The Oregonian's John Canzano: The Leader in Critical Writing

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The Oregonian's John Canzano: The Leader in Critical Writing

The editor's of the Oregonian in Portland, Oregon know they have a good thing on their hands.  Researching and writing about the world of sports, John Canzano has the ability to produce polarizing reports that have an easy ability to reach the emotions of his readers. Since 2003, he has found a way to become the most disliked, and controversial talking head in the state of Oregon.

Fans of the Portland Trail Blazers and Oregon Duck athletics are far from turning to the dark-side and becoming Canzano supporters.  From California to the Midwest, Canzano is working with his sixth newspaper and his resume includes membership in the Baseball Writers Association of America and the Professional Football Writers Association.  

With the absence of the NFL and MLB in the state of Oregon, Canzano focuses the majority of his time on Pac-10 athletics, the NBA,  Portland State, and a touch of Seattle sports.  A less then entertaining three hours of radio, the Oregonian writer has hosted the "Bald-Faced Truth" for local sports fans for five years too long.

The ability to create controversy with pure bluntness is a tactic that has worked well for Canzano.  He is commonly considered the most recognizable sports writer in the state.  Listeners and readers will follow Canzano out of hate, love, and unpredictability.  For every supporter he has lost, the controversy associated with his work gains him even more attention.

The power of print and radio personalities can not be underestimated.  Canzano's work uncovers and promotes the emotions of athletes, coaches, ownership, and the entire community.  He is very well respected in national writing circles, and has found a way to balance critical writing while still maintaining working relationships.

The man seems to thrive on the harsh reactions of his readers. Much like a celebrity he will take negative attention over no attention.  Here is a very brief refresher (the list is endless) to the critical reporting of Canzano during his time with the Oregonian:

Canzano Doubting Former Blazer Damon Stoudemire

Covering the Blazers during the 2003-2004 season, Canzano wrote an article doubting the sincerity of Stoudemire ridding the use of marijuana after the guard was arrested for a third time.  The Portland native offered a voluntary urine test, and midway through the season the writer appeared in the Blazer locker room to take up the offer.

The moment came during a downward spiral of a once proud organization. Stoudemire passed the test, resulting in national publicity for Canzano's antics and landing him a guest role on the Dan Patrick Show. Labeled as the "Jail Blazers" and quickly losing community support, Canzano was successful in spreading a level of national disrespect for the team to support the agenda of his career.

The Radio Bashing of Oregon Coach Chip Kelly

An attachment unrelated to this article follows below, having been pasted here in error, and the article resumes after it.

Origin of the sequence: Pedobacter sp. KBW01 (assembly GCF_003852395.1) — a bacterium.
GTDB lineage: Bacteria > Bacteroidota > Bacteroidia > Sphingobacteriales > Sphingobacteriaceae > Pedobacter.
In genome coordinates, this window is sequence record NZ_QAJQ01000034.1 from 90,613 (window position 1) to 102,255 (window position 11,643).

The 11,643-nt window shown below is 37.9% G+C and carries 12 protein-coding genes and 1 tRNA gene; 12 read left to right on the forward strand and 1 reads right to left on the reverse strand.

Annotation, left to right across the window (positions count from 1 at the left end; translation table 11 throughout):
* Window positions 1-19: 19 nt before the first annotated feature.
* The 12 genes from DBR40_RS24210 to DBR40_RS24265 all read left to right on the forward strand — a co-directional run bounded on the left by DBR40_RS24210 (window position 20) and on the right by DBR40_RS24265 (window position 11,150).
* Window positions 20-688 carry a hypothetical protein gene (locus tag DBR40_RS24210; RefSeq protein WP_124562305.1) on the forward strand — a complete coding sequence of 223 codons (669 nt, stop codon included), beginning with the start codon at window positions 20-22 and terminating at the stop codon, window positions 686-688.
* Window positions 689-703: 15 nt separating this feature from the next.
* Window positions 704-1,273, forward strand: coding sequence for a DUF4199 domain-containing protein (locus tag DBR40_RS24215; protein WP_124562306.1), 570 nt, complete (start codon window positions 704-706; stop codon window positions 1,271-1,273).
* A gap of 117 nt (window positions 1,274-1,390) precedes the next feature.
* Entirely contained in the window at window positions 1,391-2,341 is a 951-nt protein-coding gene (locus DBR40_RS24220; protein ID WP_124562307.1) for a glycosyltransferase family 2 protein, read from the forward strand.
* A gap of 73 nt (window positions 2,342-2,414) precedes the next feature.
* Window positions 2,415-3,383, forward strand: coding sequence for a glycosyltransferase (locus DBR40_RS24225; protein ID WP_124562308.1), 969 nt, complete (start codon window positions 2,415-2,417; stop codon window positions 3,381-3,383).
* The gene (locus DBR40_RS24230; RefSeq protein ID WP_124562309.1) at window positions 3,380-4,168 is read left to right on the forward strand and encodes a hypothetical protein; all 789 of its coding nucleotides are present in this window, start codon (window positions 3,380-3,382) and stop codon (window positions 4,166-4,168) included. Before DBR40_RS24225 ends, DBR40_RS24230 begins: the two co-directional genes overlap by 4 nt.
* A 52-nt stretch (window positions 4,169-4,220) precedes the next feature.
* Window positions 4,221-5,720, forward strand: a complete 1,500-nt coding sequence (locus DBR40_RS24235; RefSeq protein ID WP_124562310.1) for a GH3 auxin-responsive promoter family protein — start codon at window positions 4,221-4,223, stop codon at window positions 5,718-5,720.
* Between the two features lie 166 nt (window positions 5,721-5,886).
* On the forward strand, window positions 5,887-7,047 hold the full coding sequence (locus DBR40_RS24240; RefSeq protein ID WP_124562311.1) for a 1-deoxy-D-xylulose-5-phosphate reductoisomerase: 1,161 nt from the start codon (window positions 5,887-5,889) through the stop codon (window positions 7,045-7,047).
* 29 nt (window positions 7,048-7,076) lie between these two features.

In an early 2010 airing of the "Bald-Faced Truth", Canzano dug into Kelly in regards to the state of Oregon football.  The program had recently seen an abundance of issues regarding the conduct of players off the field. The radio host displayed his inherit ability to treat his guests like the staggering guy at the end of the bar.

Speaking with pure bias and opinion, Canzano proceeded to cut into the second-year Oregon coach about the lack of discipline in the program.  He even went as far to say that many in the athletic department questioned the leadership abilities of Kelly in a major football program.

The Press Box with Colleen Bellotti

In 2007, Canzano wrote an article about the two recent DUI's of coach Mike Bellotti's son.  While readers flocked to the column, the Oregonian writer had placed the digressions of a young man in the community eye.  Bellotti's wife Colleen, was far from pleased with the release of this article.  A man who commonly questions the ethics of those privileged to compete, Canzano himself had publicly used his reporting skills at the expense of a young man.

Colleen's displeasure met Canzano inside the Autzen Stadium press box, in an embarrassing incident that Canzano would later recall to his readers.

To Conzano's credit he has received plenty of recognition as one of the nations best sportswriters.  His columns are insightful, to the point, and leaves readers pondering the topic and Canzano's mindset.  In contrast to the employees of the Oregon Sports Network and our beloved Blazer analysts Mike and Mike, Canzano isn't paid to play the role of a homer.

He wasn't present during the glory days of  "Rip City" or the depressing play of Duck and Beaver football for decades at a time.  Canzano has no connection to these sporting communities and most likely never will.  The author and on-air personality is a smart man, he has been blessed with a personality and the reporting skills to spark controversy and heated emotions with his work.  As his work and reputation grows, so will the ever increasing possibility he will as well.

In my personal opinion, Canzano will be moving on to bigger things in the near future, leaving an absence of critical reporting in the world of Blazer and Oregon athletics.

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